Meta’s messaging app, WhatsApp, unveiled a fresh addition known as “Chat Lock” on Monday, with the primary goal of enhancing user privacy. This feature provides a secure mechanism to hide conversations within a password-protected folder, ensuring that notifications remain discreet and withhold information about the sender or message content.
In a recent Facebook post, Mark Zuckerberg, the founder, chairman, and CEO of Meta, confirmed the introduction of an innovative feature called “Chat Lock.” According to Zuckerberg, this feature secures conversations within a password-protected folder, ensuring that notifications no longer disclose the sender or message content.
The Chat Lock functionality involves transferring a chat thread from the main inbox of the WhatsApp app to a dedicated folder. Access to this folder is restricted to those who can provide the correct password or utilize biometric authentication methods like facial recognition or fingerprint scanning. By implementing this additional layer of security, Meta aims to enhance user privacy, particularly for sensitive discussions.
As part of Meta’s commitment to comprehensive privacy measures, WhatsApp users are also offered the option to encrypt their backups, limit screenshot capabilities, and activate automatic message disappearance.
This new feature arrives amidst Meta’s opposition to the proposed Online Safety Bill in the UK, as the company asserts that it could compromise the privacy of users worldwide. The UK government’s intention to have tech companies assist law enforcement agencies in combating child sexual abuse on their platforms has sparked concerns about privacy and surveillance.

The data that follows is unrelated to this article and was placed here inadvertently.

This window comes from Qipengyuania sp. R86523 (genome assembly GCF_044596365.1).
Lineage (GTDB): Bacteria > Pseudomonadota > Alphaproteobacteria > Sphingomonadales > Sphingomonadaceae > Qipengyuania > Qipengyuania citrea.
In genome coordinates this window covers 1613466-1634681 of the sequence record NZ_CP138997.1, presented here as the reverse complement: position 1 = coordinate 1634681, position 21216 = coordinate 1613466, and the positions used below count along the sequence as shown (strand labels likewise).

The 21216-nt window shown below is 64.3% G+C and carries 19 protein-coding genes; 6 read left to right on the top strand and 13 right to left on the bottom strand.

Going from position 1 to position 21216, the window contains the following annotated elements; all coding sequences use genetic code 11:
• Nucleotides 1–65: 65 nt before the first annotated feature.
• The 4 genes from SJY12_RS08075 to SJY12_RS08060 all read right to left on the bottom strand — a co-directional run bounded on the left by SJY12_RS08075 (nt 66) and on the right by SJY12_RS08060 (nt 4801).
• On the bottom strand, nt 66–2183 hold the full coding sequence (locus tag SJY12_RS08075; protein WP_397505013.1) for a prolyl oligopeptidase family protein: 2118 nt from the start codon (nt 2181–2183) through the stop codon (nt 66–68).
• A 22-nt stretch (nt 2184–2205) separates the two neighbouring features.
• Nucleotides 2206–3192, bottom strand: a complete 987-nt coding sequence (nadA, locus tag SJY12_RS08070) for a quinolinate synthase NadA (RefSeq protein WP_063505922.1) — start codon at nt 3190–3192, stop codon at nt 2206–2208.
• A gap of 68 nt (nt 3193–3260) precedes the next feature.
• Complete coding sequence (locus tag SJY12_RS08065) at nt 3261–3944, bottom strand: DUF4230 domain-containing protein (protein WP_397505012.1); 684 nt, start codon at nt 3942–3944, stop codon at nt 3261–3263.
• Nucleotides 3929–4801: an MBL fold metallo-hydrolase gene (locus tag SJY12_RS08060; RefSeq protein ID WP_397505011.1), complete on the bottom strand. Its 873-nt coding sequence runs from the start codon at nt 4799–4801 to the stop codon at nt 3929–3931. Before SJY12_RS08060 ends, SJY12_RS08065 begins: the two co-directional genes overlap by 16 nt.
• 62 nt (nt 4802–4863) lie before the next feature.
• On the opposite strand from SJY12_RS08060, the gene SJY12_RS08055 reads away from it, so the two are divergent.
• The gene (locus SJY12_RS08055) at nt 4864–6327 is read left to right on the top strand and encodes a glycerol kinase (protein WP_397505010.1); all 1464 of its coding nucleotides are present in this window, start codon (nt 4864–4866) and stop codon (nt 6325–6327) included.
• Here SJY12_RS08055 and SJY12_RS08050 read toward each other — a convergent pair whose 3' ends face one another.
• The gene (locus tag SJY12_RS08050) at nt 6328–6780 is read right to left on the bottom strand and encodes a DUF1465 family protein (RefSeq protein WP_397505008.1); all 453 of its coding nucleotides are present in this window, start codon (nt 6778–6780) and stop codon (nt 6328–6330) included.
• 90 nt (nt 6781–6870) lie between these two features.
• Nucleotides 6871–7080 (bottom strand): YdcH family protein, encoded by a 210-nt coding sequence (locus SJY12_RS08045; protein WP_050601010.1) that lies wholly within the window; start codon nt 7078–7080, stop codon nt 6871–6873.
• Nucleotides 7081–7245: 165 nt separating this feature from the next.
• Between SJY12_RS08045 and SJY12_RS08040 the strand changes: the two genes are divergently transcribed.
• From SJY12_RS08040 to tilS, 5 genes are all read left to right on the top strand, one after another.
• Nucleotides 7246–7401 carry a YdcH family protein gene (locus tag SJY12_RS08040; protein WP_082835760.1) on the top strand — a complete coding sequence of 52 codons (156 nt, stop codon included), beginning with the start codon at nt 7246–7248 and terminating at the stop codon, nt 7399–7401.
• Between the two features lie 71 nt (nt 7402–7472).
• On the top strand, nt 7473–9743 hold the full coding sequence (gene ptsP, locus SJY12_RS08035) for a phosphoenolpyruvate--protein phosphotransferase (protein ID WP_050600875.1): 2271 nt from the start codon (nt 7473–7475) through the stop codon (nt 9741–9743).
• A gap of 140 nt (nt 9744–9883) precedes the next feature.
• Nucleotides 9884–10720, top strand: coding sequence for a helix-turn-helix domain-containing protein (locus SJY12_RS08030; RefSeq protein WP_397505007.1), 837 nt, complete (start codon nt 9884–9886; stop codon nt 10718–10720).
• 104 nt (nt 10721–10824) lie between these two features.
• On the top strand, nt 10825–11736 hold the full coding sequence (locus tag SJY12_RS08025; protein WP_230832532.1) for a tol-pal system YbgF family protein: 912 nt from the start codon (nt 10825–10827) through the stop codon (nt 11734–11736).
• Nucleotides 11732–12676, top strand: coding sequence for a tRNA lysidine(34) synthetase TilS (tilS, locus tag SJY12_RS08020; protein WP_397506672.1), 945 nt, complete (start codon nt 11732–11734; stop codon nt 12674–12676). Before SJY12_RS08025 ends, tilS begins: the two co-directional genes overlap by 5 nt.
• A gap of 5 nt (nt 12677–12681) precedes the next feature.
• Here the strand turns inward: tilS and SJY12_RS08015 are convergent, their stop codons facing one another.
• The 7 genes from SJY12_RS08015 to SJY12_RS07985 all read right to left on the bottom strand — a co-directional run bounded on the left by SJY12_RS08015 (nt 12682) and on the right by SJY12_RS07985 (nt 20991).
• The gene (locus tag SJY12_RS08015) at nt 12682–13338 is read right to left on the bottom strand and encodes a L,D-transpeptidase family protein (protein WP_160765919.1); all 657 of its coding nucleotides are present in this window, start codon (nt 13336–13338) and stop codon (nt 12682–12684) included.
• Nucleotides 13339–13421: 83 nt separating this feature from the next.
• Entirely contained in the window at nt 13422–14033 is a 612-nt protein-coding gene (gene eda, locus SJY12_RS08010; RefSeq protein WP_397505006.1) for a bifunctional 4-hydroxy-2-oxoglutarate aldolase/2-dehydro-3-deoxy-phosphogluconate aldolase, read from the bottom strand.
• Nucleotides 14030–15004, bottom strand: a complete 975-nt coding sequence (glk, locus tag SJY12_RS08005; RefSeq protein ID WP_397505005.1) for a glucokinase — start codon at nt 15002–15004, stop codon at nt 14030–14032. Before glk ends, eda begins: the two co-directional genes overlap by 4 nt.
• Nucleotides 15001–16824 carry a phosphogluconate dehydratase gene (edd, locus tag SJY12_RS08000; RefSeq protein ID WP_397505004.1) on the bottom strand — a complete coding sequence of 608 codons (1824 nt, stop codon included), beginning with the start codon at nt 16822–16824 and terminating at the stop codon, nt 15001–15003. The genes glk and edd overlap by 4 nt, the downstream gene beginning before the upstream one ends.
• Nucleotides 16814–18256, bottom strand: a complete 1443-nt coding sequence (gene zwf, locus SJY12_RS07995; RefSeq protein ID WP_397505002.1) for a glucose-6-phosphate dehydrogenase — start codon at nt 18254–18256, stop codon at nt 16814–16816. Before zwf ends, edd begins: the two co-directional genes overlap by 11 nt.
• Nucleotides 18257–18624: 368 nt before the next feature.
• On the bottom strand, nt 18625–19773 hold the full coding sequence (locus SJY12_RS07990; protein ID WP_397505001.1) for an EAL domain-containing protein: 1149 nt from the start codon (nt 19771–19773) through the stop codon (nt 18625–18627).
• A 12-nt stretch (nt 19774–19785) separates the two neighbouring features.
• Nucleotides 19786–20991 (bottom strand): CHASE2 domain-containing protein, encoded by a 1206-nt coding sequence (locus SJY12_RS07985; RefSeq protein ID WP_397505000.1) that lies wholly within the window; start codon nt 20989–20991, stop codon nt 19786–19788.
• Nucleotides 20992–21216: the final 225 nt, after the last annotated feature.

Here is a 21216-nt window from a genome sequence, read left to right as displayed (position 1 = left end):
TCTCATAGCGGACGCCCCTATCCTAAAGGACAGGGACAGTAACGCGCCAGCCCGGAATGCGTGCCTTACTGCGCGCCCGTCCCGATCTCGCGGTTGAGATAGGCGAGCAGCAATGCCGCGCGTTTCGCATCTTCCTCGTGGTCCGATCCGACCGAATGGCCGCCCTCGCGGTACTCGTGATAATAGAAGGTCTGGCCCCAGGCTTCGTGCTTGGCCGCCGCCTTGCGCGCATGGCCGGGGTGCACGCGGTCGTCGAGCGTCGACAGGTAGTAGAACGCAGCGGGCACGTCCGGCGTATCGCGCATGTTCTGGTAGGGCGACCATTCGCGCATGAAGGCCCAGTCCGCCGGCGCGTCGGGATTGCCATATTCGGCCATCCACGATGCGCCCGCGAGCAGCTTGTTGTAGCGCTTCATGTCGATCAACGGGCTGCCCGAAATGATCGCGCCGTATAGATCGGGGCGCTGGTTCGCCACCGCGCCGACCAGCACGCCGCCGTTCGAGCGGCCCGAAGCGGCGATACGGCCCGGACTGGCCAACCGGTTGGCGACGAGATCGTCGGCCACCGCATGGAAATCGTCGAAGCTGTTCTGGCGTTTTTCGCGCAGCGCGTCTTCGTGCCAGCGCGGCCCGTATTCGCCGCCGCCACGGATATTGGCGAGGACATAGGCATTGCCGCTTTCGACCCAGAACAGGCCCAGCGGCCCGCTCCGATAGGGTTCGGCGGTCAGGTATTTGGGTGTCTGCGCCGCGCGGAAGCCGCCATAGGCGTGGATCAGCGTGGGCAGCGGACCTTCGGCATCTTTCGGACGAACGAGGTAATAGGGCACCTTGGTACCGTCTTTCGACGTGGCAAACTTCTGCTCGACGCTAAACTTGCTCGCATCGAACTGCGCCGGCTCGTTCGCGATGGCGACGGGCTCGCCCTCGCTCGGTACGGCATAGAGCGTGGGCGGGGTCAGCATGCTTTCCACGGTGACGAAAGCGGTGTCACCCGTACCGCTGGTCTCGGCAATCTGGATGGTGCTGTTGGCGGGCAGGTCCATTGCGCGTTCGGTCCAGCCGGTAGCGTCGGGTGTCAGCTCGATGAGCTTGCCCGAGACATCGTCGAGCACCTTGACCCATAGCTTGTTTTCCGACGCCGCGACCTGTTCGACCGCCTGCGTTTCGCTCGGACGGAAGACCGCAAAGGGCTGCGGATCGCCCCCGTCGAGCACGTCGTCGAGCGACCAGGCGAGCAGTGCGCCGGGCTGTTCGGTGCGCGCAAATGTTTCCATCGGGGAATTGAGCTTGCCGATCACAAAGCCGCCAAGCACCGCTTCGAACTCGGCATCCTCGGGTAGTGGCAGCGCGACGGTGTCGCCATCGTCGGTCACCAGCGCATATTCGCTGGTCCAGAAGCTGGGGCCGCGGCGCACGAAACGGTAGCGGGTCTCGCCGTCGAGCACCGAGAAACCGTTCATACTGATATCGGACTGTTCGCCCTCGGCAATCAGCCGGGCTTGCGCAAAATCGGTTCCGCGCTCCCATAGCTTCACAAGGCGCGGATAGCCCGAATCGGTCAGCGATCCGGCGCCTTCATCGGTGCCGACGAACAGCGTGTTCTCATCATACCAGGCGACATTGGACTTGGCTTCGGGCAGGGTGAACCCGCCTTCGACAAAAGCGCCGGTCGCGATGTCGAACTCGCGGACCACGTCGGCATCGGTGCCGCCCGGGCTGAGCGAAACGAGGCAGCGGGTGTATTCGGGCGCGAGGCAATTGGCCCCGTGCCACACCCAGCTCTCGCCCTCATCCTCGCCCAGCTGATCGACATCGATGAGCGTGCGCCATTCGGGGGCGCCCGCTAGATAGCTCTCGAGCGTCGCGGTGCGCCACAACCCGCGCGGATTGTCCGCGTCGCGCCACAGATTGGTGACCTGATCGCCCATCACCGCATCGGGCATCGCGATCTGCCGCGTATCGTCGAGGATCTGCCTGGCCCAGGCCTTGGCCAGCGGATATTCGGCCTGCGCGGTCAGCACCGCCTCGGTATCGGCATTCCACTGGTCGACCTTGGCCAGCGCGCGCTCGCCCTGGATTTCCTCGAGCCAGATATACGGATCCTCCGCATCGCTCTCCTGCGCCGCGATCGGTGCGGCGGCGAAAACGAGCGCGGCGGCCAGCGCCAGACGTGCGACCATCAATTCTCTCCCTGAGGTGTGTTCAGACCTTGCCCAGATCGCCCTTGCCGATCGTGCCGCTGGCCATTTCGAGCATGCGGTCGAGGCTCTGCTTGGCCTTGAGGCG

WhatsApp, along with other messaging services, recently published an open letter urging a reconsideration of the legislation. The letter, dated April 17 and signed by WhatsApp head Will Cathcart and executives from Signal, Wire, and other messaging services, emphasized that no entity should possess the authority to access personal messages. They reaffirmed their commitment to defending encryption technology.
Industry leaders, including OPTF/Session, Threema, Viber, and Element, have also signed a letter opposing the legislation. Their collective argument highlights the potential for broad and indiscriminate surveillance of personal messages, impacting various individuals such as friends, family members, journalists, human rights activists, and politicians. They emphasize the importance of secure communication and call for a revision of the legislation to prioritize privacy and security.
In response to the controversy, British Prime Minister Rishi Sunak clarified that the government would not introduce routine scanning of private communication. While expressing support for strong encryption, Sunak’s spokesperson underscored the importance of maintaining public safety without compromising privacy.
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